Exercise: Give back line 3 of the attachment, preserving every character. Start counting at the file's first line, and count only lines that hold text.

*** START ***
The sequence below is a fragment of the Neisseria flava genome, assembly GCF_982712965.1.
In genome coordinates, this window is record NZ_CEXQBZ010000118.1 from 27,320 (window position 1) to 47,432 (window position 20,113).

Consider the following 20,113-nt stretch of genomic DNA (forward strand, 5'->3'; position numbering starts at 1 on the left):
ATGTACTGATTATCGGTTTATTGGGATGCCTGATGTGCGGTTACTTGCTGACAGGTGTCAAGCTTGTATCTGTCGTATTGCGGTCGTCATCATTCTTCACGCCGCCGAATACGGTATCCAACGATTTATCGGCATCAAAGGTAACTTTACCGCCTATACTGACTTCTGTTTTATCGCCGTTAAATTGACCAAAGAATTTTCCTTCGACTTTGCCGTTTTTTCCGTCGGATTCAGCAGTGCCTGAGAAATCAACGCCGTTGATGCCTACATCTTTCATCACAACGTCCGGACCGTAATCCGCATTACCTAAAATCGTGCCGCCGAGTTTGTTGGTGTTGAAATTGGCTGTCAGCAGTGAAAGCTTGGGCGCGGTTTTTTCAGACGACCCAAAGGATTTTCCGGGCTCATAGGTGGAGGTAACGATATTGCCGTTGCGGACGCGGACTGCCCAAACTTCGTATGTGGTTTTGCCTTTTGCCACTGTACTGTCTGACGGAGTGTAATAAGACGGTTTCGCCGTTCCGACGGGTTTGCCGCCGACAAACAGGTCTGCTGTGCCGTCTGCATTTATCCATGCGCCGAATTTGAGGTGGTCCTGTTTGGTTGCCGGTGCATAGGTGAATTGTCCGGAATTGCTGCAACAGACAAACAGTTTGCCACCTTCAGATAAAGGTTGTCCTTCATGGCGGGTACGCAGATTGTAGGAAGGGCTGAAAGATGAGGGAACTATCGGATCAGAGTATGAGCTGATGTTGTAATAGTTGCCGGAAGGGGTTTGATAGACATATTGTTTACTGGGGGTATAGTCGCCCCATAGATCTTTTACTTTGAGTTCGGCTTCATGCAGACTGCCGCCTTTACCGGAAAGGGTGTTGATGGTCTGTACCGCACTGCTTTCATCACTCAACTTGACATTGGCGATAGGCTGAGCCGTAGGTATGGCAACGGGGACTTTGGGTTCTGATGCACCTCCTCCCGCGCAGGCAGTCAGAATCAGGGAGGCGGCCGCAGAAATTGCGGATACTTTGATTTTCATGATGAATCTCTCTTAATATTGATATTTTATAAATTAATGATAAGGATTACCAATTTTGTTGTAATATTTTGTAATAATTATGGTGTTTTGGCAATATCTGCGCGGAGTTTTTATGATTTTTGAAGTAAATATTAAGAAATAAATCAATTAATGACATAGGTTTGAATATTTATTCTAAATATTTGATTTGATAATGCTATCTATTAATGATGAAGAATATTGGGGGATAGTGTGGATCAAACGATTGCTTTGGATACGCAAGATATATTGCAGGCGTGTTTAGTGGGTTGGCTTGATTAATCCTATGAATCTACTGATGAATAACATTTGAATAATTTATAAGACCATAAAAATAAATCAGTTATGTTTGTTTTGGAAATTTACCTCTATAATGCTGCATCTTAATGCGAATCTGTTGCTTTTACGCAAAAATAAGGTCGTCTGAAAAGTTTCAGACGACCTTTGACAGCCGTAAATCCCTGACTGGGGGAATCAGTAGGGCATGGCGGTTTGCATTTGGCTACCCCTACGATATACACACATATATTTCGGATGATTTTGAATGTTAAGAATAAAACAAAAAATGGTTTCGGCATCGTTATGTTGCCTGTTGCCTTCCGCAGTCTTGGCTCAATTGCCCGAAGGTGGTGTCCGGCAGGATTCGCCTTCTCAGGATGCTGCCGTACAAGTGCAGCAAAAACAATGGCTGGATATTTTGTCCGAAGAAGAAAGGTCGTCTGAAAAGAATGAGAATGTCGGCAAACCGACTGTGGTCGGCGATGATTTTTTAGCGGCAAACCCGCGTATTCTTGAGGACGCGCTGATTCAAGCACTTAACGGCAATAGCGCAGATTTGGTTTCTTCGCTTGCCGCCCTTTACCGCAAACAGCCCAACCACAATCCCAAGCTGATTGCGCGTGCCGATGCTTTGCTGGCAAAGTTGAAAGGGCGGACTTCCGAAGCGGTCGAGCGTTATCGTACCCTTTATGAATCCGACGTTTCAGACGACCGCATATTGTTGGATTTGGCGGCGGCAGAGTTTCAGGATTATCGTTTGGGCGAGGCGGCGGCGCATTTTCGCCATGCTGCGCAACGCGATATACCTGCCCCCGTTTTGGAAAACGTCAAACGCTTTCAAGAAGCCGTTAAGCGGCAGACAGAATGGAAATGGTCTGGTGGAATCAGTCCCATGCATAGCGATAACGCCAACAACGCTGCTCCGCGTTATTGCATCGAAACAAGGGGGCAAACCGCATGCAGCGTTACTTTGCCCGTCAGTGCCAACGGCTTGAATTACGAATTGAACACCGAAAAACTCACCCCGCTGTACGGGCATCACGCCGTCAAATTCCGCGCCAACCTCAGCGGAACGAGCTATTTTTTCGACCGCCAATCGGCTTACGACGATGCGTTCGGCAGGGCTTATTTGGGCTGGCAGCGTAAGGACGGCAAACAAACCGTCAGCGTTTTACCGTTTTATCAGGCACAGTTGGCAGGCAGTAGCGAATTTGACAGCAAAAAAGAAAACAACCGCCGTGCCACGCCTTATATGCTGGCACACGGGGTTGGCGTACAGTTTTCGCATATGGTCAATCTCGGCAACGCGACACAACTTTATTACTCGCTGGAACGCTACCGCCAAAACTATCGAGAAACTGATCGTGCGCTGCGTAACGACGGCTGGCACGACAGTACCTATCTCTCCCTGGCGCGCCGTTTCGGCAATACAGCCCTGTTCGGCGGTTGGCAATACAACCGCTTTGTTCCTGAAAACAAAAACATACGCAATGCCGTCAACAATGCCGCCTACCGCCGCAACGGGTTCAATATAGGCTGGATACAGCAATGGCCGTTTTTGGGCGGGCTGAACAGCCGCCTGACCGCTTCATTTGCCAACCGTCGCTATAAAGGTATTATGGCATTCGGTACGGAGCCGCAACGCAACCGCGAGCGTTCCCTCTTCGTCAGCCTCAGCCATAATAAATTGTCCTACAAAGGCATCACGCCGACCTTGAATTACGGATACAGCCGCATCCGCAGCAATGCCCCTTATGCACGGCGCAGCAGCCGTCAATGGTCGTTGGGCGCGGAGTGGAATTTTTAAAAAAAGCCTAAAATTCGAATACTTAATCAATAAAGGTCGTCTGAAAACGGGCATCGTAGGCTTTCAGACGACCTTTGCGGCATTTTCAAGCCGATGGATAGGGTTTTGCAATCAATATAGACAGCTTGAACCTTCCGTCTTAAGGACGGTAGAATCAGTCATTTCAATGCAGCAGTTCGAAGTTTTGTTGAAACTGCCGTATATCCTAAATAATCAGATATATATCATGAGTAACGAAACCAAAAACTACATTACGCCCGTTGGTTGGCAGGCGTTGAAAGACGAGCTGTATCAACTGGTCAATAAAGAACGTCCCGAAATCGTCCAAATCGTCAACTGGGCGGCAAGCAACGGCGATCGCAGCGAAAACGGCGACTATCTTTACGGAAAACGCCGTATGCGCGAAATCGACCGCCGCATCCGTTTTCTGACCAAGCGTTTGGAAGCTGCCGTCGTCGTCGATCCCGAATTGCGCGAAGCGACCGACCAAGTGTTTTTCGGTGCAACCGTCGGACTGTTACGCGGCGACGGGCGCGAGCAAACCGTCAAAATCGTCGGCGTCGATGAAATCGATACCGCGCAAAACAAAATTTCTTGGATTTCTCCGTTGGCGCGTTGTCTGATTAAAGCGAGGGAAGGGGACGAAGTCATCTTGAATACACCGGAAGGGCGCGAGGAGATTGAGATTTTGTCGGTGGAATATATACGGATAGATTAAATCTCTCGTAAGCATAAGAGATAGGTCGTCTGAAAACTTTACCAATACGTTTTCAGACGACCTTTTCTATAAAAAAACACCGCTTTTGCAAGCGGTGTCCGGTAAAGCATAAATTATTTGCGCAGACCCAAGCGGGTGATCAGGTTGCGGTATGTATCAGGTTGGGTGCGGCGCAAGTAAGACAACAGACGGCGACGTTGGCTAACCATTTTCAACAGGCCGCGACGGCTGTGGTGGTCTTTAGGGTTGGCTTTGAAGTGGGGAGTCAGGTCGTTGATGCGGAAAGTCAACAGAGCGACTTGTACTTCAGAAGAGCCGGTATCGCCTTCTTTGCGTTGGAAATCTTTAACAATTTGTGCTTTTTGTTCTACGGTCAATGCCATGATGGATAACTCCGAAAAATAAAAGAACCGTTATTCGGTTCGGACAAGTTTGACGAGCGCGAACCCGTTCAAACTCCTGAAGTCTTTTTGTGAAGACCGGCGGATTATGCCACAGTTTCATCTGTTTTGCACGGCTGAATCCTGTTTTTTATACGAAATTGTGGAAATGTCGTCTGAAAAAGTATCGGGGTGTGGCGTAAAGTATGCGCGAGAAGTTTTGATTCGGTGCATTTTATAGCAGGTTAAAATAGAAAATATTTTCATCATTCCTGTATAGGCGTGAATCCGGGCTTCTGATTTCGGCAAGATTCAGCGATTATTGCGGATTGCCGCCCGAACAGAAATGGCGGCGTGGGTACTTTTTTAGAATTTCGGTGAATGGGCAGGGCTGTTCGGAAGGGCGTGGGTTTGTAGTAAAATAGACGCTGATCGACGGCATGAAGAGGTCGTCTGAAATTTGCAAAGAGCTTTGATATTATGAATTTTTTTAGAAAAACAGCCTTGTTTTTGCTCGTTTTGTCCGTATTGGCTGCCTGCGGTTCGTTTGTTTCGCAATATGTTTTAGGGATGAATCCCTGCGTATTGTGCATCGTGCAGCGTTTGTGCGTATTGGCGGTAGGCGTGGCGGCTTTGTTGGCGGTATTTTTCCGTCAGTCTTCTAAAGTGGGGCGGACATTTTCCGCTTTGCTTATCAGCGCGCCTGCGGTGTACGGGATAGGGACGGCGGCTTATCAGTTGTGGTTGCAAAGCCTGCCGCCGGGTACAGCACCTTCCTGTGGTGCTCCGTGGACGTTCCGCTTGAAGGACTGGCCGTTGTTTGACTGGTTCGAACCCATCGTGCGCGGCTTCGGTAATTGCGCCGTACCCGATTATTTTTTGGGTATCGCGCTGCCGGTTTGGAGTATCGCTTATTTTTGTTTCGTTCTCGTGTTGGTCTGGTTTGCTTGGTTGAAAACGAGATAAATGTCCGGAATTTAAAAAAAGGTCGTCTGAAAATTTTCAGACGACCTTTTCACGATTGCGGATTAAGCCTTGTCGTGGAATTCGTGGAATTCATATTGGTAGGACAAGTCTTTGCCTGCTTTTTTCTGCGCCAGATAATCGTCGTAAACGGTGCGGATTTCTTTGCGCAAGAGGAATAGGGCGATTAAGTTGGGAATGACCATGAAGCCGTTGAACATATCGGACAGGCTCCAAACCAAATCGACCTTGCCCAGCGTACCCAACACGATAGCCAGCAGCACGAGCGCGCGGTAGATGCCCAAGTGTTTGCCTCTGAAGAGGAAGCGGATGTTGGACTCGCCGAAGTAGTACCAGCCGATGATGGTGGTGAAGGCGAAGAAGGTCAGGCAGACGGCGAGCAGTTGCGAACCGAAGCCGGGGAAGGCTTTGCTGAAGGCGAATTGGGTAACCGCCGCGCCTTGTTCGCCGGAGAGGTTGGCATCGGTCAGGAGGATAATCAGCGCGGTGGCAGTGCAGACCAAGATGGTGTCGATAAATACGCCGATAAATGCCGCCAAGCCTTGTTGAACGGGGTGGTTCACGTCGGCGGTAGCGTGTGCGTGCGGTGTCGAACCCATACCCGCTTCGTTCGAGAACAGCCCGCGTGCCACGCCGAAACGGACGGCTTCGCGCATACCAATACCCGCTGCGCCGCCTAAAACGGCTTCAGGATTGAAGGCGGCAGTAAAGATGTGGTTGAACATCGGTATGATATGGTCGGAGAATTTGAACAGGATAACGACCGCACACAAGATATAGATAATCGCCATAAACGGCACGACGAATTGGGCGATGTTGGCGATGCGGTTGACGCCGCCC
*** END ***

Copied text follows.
Consider the following 20,113-nt stretch of genomic DNA (forward strand, 5'->3'; position numbering starts at 1 on the left):